I found this in Switzerland while on vacation. It is the German pressing and it cost me five Swiss franks (about five dollars American.) I enjoyed reading about Alternate Title on your post this morning.
That's actually a GREAT pairing ... two solid tracks from The Monkees' "Headquarters" LP ... gotta wonder about the cheezy picture sleeve 'tho! (lol) kk
Speaking of Record Collectors and Shows, Gary Theroux tells us about an interesting one coming up ... with heavy ties to 1967 (and we're all about 1967 this year!!!) I know we've got a lot of record collectors ... and dealers on our list ... so be sure to check it out ...
Sounds like quite an event! Wish it was just a tad closer to Norwalk, CT!
BIRMINGHAM RECORD COLLECTORS
THIS MONTH'S MEETING:
BRC'S 33RD ANNUAL RECORD AND CD SHOW
Here is the schedule for the weekend. Information is also available on the BRC website, birminghamrecord.com
Friday, August 18 - 7:00 - 11:00 set up and dealer load-in. 11:00-4:00
Special Note To Local Former Band Members And To Those Who Collect Local Music
2017 Birmingham Record Collectors Music Hall of Fame
Our 17th class of inductees include two well known Birmingham radio personalities, Joe Rumore and Paul Dudley White, aka 'Tall Paul' White. If you grew up in the Birmingham area you know these names. They were such an influence on their listeners and special in the lives of all Birmingham residents. I'll have the bios for you next month.
'Way Back When'
A line from the Steely Dan song, 'Hey Nineteen' goes, 'Way back when, in 'sixty-seven'. It's funny the composer used the term, 'way back when' since the song came out in 1980 only 13 years since '67. That is not a long time compared to what is now, 50 years. I saw an article that mentioned the 50 year anniversary of the release of The Beatles, Sgt. Pepper's Lonely Hearts Club Band LP and started thinking about 1967 and the term, 'summer of love' came to mind. Who, what, when, where was the summer of love? I will attempt to give a concise history of those times and what it was all about although it will be a poor man's version but hopefully it will be fun.
The 1967 'summer of love' actually had its beginnings in 1966. A gathering called the Love Pageant Rally took place on October 6, 1966 in an area of the Golden Gate Park in San Fran. California had just passed a law against a new drug called LSD which went into effect on that date and the counter-culture group met to show opposition to it. At that event some of the organizers decided to have an even larger event to celebrate what was the birth of the hippie generation. The next event took place on January 14, 1967 also at the Golden Gate Park. It was called the Human Be-In. It supported all the same ideas and counter culture thoughts that was put forth at the Love Pageant Rally. Many things would come from this event including the musical, 'Hair', psychologist and writer Timothy Leary's rallying call of 'turn on, tune in, drop out', hippie fashions would go public due to the media coverage, and the summer of love was about to come about with the convergence of tens of thousands of young people coming to San Fran beginning with the spring breaks of '67.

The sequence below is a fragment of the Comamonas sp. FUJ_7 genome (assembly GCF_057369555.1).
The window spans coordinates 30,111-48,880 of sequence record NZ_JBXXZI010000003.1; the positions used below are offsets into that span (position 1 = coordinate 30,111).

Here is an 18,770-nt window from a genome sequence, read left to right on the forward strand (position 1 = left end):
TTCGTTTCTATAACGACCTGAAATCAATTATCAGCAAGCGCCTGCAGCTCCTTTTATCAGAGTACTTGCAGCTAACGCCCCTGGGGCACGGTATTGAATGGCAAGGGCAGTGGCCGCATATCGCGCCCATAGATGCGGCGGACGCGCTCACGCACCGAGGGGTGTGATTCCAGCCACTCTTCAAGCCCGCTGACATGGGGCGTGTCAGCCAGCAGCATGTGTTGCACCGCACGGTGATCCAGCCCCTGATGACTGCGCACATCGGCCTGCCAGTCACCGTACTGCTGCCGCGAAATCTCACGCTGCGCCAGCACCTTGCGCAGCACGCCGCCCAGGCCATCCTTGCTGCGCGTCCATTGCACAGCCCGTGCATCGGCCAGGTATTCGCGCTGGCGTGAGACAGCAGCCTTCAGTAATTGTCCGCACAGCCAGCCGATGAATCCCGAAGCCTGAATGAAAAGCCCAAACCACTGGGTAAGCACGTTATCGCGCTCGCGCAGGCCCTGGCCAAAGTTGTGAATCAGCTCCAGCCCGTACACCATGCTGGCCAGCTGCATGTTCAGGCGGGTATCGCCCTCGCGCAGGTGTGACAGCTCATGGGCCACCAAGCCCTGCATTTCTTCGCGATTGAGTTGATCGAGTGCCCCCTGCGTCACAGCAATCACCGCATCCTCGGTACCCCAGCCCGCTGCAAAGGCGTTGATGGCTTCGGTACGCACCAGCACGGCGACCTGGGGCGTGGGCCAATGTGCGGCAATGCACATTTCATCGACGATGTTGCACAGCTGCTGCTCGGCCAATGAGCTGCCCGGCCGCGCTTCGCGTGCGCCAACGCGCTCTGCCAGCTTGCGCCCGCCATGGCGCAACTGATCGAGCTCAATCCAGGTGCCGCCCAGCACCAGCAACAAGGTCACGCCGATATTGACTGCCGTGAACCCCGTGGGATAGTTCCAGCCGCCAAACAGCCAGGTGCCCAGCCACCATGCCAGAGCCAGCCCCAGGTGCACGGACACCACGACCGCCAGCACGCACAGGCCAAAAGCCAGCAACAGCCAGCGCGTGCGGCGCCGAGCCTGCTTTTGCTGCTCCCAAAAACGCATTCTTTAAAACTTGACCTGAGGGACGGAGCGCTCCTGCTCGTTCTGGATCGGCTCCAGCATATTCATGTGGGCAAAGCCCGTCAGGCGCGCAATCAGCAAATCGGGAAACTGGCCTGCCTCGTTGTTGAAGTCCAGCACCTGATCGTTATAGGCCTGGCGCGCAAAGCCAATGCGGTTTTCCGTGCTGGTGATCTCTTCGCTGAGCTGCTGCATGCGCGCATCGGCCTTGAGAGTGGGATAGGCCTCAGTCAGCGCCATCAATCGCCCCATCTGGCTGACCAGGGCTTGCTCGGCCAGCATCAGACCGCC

HEY! HAVE YOU HEARD THIS ONE?
WHEN WAS THE LAST TIME YOU HEARD THIS HIT?
Thanks again Kent for mentioning the Royal Guardsmen ... Airplane Song was fun.
Bless ya, my friend, and have a safe 4th
Big year for you guys to be sure ... five chart hits including "Snoopy Vs. The Red Baron" (#1), "The Return Of The Red Baron" (#14), "Airplane Song" (#46), "Wednesday" (#80) and "Snoopy's Christmas" (#10) ... so definitely more to come! (kk)
A very unusual pop music anomaly nearly topped the UK charts in the summer of 1967. It was the tale of Grocer Jack (the village grocer who was taken for granted until he died), dubbed "Excerpt From A Teenage Opera" as co-written and recorded by Keith West.
It was record producer Mark Wirtz's brainchild. Wirtz and Abbey Road engineer Geoff Emerick had worked on it at the same time the latter was mixing The Beatles' Sgt. Pepper album. But when Wirtz approached the EMI bosses with the
recording, it was rejected. The idea was scoffed at and he was told that a record with a kiddie chorus would never sell or be a hit.
Not deterred, Wirtz took the acetate to the pirate radio ships in mid-July, 1967 , and it became an almost instant sensation with the British public. EMI had to do a quick about face and rush release the single. It peaked at #2 in the UK charts in September behind Englebert Humperdinck's "The Last Waltz".
A big worldwide chart topper, it merely bubbled under in Billboard in the US. A record similar to Grocer Jack,the grandiose "Sam", was released in November by West as another excerpt but disappointingly only reached UK #38 (possibly because the pirate ships were by then defunct). Keith West was the lead singer for the popular UK psychedelic group Tomorrow. Facing renewed resistance from EMI, and sort of like Brian Wilson's SMILE, the A TEENAGE OPERA project was shelved until finally completed piecemeal by Wirtz and released in 1996.
A rock opera is a collection of rock music songs with lyrics
that relate to a common story. The most well known is Pete Townshend's TOMMY, which may have been inspired by A TEENAGE OPERA.
Here's another 50th anniversary special for the summer of 1967... it's just three weeks away ... and it's absolutely FREE!
Mike Baker /
The Forgotten 45s